A hitchhiker's story in Ireland

in life •  6 months ago  (edited)

Everyone has a story and somehow whenever I decide to bring a hitchhiker along, they often tell me theirs.

Here in Ireland, it's quite common for people to hitchhike their way around the place. Especially those who don't drive a car and need to get to a larger town from the country-side hole in the road they're living in. I guess a lot of hitchhikers would be older (retired) farmers who have nothing better to do in the day than to frequent their local pubs from 10 a.m. in the morning.
You'll see these men stand on the side of the road in the afternoon, and when they enter the car, they'd blast you away with their smell of Guinness. I usually have kids in the car with me, so I rarely take these men, epecially since sometimes the Guinness is not the only thing they'll smell like... Unless it's raining and there's no chance anyone else will bring them. In that case, I'll stop. And just air out the car after I get home lol.
But every now and then, I'll be on my own or only one or two children in the car with me, and when I see a reasonably harmless hitchhiker on the side of the road, I'll actually stop.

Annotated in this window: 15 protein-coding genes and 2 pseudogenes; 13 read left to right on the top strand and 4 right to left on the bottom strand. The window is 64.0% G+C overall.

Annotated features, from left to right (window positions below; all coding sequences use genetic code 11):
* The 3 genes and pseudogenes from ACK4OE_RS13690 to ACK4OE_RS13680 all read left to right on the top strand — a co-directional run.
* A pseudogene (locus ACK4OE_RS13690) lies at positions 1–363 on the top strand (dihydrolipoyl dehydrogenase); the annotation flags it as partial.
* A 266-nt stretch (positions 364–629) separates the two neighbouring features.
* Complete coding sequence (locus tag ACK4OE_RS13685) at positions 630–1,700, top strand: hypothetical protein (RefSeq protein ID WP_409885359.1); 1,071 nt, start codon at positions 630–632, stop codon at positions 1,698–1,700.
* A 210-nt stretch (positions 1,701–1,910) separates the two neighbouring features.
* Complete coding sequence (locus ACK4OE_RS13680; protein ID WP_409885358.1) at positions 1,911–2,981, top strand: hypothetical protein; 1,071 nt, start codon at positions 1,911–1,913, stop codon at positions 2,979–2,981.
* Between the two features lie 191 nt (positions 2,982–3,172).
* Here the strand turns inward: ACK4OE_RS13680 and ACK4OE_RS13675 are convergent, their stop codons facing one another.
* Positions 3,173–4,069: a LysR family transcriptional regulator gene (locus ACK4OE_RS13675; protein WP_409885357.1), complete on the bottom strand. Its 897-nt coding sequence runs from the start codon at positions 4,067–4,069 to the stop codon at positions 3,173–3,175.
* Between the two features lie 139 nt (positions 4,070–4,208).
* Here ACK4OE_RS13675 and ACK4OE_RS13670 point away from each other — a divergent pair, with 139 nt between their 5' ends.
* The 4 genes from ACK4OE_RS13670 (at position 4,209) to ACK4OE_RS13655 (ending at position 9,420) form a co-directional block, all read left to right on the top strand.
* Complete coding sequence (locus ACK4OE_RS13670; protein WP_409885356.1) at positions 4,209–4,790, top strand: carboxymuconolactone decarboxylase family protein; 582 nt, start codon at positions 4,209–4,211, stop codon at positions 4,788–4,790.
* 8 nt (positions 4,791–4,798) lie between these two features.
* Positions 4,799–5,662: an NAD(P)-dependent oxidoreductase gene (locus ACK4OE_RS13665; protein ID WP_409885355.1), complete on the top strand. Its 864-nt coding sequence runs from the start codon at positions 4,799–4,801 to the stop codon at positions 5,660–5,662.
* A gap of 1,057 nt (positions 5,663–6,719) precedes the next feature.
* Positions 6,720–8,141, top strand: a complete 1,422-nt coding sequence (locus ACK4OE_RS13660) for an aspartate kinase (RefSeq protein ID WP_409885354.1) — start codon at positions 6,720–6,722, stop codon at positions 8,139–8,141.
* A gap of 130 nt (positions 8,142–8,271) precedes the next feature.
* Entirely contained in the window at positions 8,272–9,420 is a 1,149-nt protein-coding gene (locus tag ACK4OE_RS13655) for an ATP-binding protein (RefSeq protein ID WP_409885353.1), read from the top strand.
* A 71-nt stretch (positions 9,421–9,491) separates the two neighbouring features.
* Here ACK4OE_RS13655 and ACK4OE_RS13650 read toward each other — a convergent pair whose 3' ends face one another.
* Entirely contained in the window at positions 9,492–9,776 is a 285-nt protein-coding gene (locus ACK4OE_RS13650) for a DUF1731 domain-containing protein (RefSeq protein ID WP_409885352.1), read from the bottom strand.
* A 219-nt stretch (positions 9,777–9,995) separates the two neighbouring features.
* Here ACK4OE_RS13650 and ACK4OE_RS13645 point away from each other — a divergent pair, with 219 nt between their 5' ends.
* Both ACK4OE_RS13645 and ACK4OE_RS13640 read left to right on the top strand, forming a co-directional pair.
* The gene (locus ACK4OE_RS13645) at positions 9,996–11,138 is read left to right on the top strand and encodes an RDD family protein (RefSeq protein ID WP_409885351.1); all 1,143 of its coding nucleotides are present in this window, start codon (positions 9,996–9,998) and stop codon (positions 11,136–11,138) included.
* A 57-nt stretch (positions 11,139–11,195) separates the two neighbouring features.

Women seldom hitchhike, at least I've not seen it often. They usually just start walking and there will always be someone who stops and asks if they need a lift.


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The life stories

Once my eldest and I stopped for three teen boys, aged between 17 and 19, who were trying to get to a city about an hour away from where they were. I wasn't going there but offered to drop them to the train station only about 15 minutes from where they needed to be. We heard all about their football training and how they were going to meet a friend for the weekend. The time flew by and once I dropped them at the station, they were so grateful that we stopped and brought them along. It saved them a long wait (not everyone is willing to give three people a lift), and a lot of hassle getting to their destination.

A few years ago I stopped for a young man who was standing out in the pouring rain. Turned out he had to get to school and missed the bus. During our 15 minutes together in the car, he had told me quite a bit of his life story. How he was autistic, where he lived, how long he'd been in this school, how he didn't like his old school, and that his mother would be home when he came back and the dinner on the table. I like these conversations you wouldn't otherwise have with people. It makes the time go a bit faster and driving a little less boring.

A man with a story - and a book